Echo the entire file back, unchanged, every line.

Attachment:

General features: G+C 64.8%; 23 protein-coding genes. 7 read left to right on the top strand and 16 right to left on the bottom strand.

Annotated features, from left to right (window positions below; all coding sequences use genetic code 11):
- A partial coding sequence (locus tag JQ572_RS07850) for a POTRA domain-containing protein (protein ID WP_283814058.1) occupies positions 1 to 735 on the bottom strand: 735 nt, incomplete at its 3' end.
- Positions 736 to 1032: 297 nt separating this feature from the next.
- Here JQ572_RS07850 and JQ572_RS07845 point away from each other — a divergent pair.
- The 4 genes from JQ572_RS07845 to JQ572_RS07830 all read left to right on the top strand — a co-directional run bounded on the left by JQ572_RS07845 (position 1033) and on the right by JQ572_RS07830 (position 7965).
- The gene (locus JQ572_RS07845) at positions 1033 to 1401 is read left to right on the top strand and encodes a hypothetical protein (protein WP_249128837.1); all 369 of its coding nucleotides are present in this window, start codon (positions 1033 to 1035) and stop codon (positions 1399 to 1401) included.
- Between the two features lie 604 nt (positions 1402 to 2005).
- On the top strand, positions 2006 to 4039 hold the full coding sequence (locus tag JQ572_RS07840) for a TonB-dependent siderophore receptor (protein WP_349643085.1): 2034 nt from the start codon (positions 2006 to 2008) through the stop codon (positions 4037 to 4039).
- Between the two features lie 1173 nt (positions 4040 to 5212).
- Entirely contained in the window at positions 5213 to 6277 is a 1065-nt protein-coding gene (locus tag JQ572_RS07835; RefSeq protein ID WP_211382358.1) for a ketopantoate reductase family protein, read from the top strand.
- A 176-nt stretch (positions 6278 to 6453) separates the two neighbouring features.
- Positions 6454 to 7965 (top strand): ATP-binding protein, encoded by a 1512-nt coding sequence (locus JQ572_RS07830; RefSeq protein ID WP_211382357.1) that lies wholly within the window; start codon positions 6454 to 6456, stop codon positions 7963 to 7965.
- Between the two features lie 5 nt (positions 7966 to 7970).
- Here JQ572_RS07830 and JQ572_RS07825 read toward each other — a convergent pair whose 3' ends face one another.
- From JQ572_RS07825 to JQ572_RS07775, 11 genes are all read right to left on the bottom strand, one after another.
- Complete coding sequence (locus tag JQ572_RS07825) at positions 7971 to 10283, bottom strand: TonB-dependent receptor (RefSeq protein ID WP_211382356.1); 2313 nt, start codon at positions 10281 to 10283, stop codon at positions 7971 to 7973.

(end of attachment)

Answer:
General features: G+C 64.8%; 23 protein-coding genes. 7 read left to right on the top strand and 16 right to left on the bottom strand.

Annotated features, from left to right (window positions below; all coding sequences use genetic code 11):
- A partial coding sequence (locus tag JQ572_RS07850) for a POTRA domain-containing protein (protein ID WP_283814058.1) occupies positions 1 to 735 on the bottom strand: 735 nt, incomplete at its 3' end.
- Positions 736 to 1032: 297 nt separating this feature from the next.
- Here JQ572_RS07850 and JQ572_RS07845 point away from each other — a divergent pair.
- The 4 genes from JQ572_RS07845 to JQ572_RS07830 all read left to right on the top strand — a co-directional run bounded on the left by JQ572_RS07845 (position 1033) and on the right by JQ572_RS07830 (position 7965).
- The gene (locus JQ572_RS07845) at positions 1033 to 1401 is read left to right on the top strand and encodes a hypothetical protein (protein WP_249128837.1); all 369 of its coding nucleotides are present in this window, start codon (positions 1033 to 1035) and stop codon (positions 1399 to 1401) included.
- Between the two features lie 604 nt (positions 1402 to 2005).
- On the top strand, positions 2006 to 4039 hold the full coding sequence (locus tag JQ572_RS07840) for a TonB-dependent siderophore receptor (protein WP_349643085.1): 2034 nt from the start codon (positions 2006 to 2008) through the stop codon (positions 4037 to 4039).
- Between the two features lie 1173 nt (positions 4040 to 5212).
- Entirely contained in the window at positions 5213 to 6277 is a 1065-nt protein-coding gene (locus tag JQ572_RS07835; RefSeq protein ID WP_211382358.1) for a ketopantoate reductase family protein, read from the top strand.
- A 176-nt stretch (positions 6278 to 6453) separates the two neighbouring features.
- Positions 6454 to 7965 (top strand): ATP-binding protein, encoded by a 1512-nt coding sequence (locus JQ572_RS07830; RefSeq protein ID WP_211382357.1) that lies wholly within the window; start codon positions 6454 to 6456, stop codon positions 7963 to 7965.
- Between the two features lie 5 nt (positions 7966 to 7970).
- Here JQ572_RS07830 and JQ572_RS07825 read toward each other — a convergent pair whose 3' ends face one another.
- From JQ572_RS07825 to JQ572_RS07775, 11 genes are all read right to left on the bottom strand, one after another.
- Complete coding sequence (locus tag JQ572_RS07825) at positions 7971 to 10283, bottom strand: TonB-dependent receptor (RefSeq protein ID WP_211382356.1); 2313 nt, start codon at positions 10281 to 10283, stop codon at positions 7971 to 7973.